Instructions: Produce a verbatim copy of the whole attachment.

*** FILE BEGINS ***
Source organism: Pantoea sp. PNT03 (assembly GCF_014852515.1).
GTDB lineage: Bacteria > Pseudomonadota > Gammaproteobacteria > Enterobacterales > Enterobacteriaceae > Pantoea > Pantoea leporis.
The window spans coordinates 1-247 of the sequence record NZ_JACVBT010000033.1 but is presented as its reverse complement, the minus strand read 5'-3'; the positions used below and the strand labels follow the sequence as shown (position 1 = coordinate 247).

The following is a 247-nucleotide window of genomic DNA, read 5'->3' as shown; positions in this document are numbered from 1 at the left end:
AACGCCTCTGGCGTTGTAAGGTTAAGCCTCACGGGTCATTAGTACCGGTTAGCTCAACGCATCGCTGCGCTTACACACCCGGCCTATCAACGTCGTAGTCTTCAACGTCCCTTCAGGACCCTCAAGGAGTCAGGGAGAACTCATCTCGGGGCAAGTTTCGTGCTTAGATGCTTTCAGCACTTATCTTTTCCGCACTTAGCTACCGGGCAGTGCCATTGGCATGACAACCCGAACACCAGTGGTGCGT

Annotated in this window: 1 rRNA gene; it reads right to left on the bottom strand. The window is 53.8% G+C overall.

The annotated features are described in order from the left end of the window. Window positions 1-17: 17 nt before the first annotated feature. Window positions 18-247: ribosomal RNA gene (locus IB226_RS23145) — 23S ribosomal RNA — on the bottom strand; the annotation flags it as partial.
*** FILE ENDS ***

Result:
Source organism: Pantoea sp. PNT03 (assembly GCF_014852515.1).
GTDB lineage: Bacteria > Pseudomonadota > Gammaproteobacteria > Enterobacterales > Enterobacteriaceae > Pantoea > Pantoea leporis.
The window spans coordinates 1-247 of the sequence record NZ_JACVBT010000033.1 but is presented as its reverse complement, the minus strand read 5'-3'; the positions used below and the strand labels follow the sequence as shown (position 1 = coordinate 247).

The following is a 247-nucleotide window of genomic DNA, read 5'->3' as shown; positions in this document are numbered from 1 at the left end:
AACGCCTCTGGCGTTGTAAGGTTAAGCCTCACGGGTCATTAGTACCGGTTAGCTCAACGCATCGCTGCGCTTACACACCCGGCCTATCAACGTCGTAGTCTTCAACGTCCCTTCAGGACCCTCAAGGAGTCAGGGAGAACTCATCTCGGGGCAAGTTTCGTGCTTAGATGCTTTCAGCACTTATCTTTTCCGCACTTAGCTACCGGGCAGTGCCATTGGCATGACAACCCGAACACCAGTGGTGCGT

Annotated in this window: 1 rRNA gene; it reads right to left on the bottom strand. The window is 53.8% G+C overall.

The annotated features are described in order from the left end of the window. Window positions 1-17: 17 nt before the first annotated feature. Window positions 18-247: ribosomal RNA gene (locus IB226_RS23145) — 23S ribosomal RNA — on the bottom strand; the annotation flags it as partial.